James 1:19-20 – Know this, my beloved brothers: let every person be quick to hear, slow to speak, slow to anger; for the anger of man does not produce the righteousness of God.
Anger is a great indicator and can teach us who and what we love and care about. If we see that person or thing being violated or threatened, the anger comes to defend who or what we love. When you get angry, it’s referring to something you care very greatly about.
If you love your money, and someone takes it and you get angry, it reveals you love your money. If you love your child and you think someone is a danger to them, you get angry because you want to protect and defend your child. If you love comfort, then anyone or anything that disrupts your evening routine causes you to get angry.
Anger is an indicator of something that matters a great deal to us. Anger is both what we feel and what we do. Anger within us comes out in both word and deed.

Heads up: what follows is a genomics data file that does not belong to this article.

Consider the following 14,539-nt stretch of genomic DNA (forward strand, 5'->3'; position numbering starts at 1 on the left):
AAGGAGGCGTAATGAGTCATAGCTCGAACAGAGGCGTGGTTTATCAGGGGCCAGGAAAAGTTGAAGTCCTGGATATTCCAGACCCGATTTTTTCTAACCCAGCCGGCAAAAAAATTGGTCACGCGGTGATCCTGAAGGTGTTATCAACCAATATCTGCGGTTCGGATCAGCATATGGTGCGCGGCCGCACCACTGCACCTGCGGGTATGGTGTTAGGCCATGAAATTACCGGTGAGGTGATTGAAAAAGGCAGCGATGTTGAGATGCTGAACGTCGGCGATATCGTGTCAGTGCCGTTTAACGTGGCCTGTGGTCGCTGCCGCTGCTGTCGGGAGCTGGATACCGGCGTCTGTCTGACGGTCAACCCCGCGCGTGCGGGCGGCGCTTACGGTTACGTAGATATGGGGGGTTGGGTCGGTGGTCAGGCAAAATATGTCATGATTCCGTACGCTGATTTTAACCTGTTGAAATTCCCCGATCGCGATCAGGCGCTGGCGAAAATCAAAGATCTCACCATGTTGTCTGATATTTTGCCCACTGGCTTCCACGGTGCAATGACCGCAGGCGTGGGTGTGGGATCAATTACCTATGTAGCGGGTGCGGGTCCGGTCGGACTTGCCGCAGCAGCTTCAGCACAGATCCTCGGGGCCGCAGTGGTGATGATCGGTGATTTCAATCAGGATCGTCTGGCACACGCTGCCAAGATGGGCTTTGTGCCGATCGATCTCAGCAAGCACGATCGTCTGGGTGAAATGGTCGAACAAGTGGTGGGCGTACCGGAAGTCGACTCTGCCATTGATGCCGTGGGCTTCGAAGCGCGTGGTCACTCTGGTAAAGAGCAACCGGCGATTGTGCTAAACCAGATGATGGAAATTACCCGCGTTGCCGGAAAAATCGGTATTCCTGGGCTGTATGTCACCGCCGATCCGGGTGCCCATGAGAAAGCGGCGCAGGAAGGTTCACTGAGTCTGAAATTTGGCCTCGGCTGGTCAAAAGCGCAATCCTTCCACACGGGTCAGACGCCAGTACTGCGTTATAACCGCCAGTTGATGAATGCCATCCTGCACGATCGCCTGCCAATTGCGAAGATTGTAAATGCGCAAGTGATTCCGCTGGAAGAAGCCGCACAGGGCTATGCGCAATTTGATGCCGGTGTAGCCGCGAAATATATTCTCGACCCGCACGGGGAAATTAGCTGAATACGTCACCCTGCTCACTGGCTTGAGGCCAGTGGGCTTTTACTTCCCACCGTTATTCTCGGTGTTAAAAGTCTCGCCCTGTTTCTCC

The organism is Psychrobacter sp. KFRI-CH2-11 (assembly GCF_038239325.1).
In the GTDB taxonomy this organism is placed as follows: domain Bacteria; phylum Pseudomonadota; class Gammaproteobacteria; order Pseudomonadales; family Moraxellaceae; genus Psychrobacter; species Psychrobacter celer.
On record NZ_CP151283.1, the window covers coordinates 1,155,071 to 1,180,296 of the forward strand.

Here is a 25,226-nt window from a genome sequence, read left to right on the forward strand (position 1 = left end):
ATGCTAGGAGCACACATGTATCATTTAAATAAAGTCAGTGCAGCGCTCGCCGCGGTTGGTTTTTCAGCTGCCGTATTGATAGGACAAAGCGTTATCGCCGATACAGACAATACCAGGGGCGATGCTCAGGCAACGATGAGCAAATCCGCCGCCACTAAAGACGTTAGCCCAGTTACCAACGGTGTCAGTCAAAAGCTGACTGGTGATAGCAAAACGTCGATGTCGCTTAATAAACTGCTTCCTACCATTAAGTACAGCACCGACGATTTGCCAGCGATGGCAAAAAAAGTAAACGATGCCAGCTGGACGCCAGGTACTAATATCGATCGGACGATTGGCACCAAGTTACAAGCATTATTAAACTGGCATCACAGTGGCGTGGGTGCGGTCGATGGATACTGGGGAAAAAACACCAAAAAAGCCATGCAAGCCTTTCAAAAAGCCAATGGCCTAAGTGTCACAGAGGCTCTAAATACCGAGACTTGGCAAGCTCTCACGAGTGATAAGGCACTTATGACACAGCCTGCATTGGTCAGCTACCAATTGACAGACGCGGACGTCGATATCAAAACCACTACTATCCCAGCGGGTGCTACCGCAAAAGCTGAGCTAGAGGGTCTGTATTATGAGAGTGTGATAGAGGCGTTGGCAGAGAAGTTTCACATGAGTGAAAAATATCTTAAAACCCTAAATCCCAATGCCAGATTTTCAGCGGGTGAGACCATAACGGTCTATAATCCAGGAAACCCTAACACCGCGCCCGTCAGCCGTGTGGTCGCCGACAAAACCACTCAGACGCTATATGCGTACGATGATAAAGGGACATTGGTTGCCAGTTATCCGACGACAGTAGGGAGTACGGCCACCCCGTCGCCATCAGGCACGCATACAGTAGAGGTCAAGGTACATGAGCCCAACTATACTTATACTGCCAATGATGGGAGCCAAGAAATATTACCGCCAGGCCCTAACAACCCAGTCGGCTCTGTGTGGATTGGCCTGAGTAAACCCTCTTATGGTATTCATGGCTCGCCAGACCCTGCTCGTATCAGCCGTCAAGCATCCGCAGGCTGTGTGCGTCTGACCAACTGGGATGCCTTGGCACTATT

It may seem that when anger is referenced in the Bible, it’s often a bad thing. However, anger is not always bad. It’s not that there’s good emotions and bad emotions; there are emotions in the Spirit and emotions in the flesh. If emotions are in the Spirit, it’s a healthy, godly way to show that emotion; if it’s in the flesh, it’s an unholy, unhealthy way to show that emotion.
God Himself gets angry and, if you don’t get angry at things that are evil or unjust, there’s something wrong. The trials we go through are not the sin; the way we react to those trials are where we have the opportunity to sin. We just must show our anger in a way that’s Spirit-filled towards things that God, too, would be angry about.
Find a place in the Bible where it talks about God’s righteous anger and compare that with James 1 where he talks about being slow to anger.
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